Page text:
In an email response to NCR, Whitney said, "I very much do not want to make this about a clash of the archbishop and me. To me, this is not about persons but about visions of the Church. I truly believe that the movement of the Holy Spirit among the People of God can only work if people receive the tools to responsibly decide issues of public policy and personal morality."
"I know there are people in the archdiocese ... who believe I am sowing seeds of discord and would prefer to have me out of town, but I have heard nothing of that nature from the archbishop's office," he said.
Whitney said parish feedback has been "mostly positive" on his reflection and on "all that we have done around Referendum 74."
"Although some disagree with my own position -- which I keep out of parish publications and out of the pulpit out of respect for the people and the archbishop -- they appreciate the call to thoughtfulness and, I think, object to the strong push coming from the Washington State Catholic Conference."
"Yet, the most important experiences have been beyond the parish," he added. "This week I received two messages, one from a woman in her late 60s who had been married for over 40 years. She lives in Olympia and has been struggling with the message she gets in her parish, and she wrote to tell me that my essay gave her hope for herself and the Church.
"The other message was also from an older woman who said that the issue had driven a wedge in their family, until they read my article and found a way to talk to each other. This is why it is so important, not that people vote my way, but that people are told they can be good Catholics and discern various responses. The absence of this teaching is the greatest tragedy in the Church's current course, I think."
Whitney said he sent a copy of "Conscience and Referendum 74" to his provincial superior "since I know that even though it is not opposing the archbishop, some will read the call to conscience as opposition." Jesuit Fr. Patrick J. Lee, head of the Jesuits' Oregon Province (Alaska, Idaho, Montana, Oregon and Washington), "fully supported its publication," Whitney said.
"Between Referendum 74 and the intervention in the (Leadership Conference of Women Religious), the Catholic community in Seattle has been severely hurt, in my experience," Whitney told NCR. "It has not just exposed polarities, but it has made people feel -- with incredible power -- how little their voices or their prayers matter in the deliberations of the Church leadership in the United States and in Rome."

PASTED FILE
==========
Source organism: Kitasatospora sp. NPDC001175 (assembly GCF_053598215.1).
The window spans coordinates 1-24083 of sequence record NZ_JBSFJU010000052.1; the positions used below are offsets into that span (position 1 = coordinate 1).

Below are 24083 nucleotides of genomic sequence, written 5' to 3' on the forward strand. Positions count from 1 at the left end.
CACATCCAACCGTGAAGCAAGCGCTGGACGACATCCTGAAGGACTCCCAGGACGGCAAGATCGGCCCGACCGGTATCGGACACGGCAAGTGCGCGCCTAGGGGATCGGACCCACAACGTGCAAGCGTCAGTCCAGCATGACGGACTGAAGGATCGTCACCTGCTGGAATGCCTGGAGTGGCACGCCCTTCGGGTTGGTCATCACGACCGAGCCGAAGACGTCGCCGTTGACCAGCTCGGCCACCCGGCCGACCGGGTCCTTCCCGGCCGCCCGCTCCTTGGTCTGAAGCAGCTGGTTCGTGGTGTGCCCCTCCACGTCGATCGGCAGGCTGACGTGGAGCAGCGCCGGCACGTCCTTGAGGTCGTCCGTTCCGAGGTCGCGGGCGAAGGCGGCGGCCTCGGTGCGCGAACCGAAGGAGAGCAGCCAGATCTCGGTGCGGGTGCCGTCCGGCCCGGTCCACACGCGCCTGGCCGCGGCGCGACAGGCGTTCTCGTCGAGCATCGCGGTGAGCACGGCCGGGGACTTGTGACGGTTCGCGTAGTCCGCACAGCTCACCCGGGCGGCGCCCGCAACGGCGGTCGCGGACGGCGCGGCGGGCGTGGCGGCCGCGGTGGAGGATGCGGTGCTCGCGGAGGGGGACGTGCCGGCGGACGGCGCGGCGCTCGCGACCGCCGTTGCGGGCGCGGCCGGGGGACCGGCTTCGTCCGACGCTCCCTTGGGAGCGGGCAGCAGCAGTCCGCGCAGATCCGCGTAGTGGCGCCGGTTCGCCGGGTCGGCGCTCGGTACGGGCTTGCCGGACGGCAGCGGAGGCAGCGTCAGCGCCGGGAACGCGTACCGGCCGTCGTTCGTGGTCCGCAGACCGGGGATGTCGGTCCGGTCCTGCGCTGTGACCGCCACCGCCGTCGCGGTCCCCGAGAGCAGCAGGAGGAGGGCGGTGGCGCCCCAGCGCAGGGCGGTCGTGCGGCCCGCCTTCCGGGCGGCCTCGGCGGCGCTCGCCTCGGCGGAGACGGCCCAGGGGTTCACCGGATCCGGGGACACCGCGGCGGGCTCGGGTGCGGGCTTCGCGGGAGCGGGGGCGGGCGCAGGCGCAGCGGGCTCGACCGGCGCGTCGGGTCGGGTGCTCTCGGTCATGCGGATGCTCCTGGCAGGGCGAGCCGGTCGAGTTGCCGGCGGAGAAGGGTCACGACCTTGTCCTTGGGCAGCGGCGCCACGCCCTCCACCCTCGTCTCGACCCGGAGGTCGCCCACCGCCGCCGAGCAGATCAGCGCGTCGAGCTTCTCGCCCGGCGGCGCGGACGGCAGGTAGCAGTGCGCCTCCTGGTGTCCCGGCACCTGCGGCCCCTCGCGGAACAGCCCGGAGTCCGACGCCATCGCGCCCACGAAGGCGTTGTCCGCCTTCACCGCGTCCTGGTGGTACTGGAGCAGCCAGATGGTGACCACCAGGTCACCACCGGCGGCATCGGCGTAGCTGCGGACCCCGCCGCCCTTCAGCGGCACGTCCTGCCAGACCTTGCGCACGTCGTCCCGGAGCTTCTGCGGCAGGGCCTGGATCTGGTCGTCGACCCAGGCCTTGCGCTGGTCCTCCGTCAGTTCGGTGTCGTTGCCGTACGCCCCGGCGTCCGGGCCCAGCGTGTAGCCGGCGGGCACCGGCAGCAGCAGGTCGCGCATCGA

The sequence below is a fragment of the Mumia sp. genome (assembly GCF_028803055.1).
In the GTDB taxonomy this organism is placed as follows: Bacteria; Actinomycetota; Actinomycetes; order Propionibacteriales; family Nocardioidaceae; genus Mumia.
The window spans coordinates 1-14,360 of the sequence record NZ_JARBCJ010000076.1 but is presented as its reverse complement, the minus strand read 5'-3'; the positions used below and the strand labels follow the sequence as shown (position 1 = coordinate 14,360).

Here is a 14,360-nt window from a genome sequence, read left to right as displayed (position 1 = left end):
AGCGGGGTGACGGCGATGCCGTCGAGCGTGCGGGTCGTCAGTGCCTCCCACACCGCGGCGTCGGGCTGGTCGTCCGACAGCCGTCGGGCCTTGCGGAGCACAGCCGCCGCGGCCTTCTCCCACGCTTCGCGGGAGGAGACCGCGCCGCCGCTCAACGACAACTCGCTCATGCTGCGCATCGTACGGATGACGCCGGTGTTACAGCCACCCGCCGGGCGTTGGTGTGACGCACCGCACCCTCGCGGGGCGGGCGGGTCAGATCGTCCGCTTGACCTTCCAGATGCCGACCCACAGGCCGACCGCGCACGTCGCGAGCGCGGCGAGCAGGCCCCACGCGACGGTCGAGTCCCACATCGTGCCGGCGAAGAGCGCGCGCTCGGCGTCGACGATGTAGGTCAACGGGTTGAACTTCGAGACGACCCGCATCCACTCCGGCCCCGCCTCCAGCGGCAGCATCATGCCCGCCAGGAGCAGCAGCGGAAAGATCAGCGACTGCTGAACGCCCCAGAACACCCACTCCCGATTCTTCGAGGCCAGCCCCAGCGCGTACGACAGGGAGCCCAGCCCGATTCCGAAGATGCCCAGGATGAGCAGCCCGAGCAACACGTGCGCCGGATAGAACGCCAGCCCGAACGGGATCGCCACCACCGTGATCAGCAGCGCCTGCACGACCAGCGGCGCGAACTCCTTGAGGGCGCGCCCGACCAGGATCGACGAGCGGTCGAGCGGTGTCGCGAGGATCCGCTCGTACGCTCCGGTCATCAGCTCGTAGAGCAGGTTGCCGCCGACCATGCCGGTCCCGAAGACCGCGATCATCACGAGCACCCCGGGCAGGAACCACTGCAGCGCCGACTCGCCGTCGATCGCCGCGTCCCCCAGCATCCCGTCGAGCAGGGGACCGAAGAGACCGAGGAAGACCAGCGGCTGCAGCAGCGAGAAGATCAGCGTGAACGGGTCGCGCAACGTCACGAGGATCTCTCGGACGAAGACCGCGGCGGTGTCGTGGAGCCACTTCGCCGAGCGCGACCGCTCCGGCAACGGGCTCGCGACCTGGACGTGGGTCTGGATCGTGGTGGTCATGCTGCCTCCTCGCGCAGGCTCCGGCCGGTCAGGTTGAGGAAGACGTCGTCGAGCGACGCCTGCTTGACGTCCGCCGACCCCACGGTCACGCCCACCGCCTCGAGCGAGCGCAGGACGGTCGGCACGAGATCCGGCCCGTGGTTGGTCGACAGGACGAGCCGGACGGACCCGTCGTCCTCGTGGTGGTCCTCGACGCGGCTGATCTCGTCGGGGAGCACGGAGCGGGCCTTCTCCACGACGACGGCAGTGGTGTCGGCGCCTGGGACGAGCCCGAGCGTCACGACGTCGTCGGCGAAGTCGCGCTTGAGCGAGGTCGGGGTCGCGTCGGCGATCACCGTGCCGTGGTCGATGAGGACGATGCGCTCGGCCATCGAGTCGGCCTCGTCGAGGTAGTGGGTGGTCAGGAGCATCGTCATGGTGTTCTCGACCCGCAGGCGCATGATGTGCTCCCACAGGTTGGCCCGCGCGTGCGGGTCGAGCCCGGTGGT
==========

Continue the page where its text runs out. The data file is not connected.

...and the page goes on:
LCWR has been in headlines since April, when the Vatican Congregation for the Doctrine of the Faith issued a "doctrinal assessment" of the organization which charged that the "current doctrinal and pastoral situation of LCWR is grave and a matter of serious concern."
As its point man to provide "review, guidance and approval, where necessary, of the work" of LCWR, the doctrinal congregation appointed Sartain to be assisted by Bishop Leonard P. Blair of Toledo, Ohio, and Bishop Thomas J. Paprocki of Springfield, Ill.
Also in April, Whitney was among archdiocesan pastors who declined to allow signature-gathering efforts on his parish campus for Referendum 74 after Sartain had appealed to parishes to do so. Sartain had left the decision to seek signatures to pastors.
In his commentary, Whitney asks, "Is the overlap or similarity between the two senses of marriage enough to make the change in one a challenge to the other? Likewise, one might ask how the Divine ordering of Creation in marriage and family life intersects with the Catholic principles of social justice, which call us to treat persons the same in matters of civil rights? This might be especially interesting since it was these very principles of Catholic social teaching that the author of the original bill cited in his support of the original bill's passage?"
The major sponsor of the same-sex marriage bill in the state senate was Sen. Ed. Murray, D-Seattle, reported to be a devout Catholic. Washington Gov. Christine Gregoire, who supported and signed the law, is also Catholic.
In other Referendum 74 activity, the state's Catholics for Marriage Equality, which supports same-sex marriage, announced it has begun "distributing flyers to counter the bulletin inserts prepared by the bishops" and accused the state's bishops of "promoting fear and division ... rather than proclaiming Gospel values."
[Dan Morris-Young is an NCR west coast correspondent. His email address is firstname.lastname@example.org.]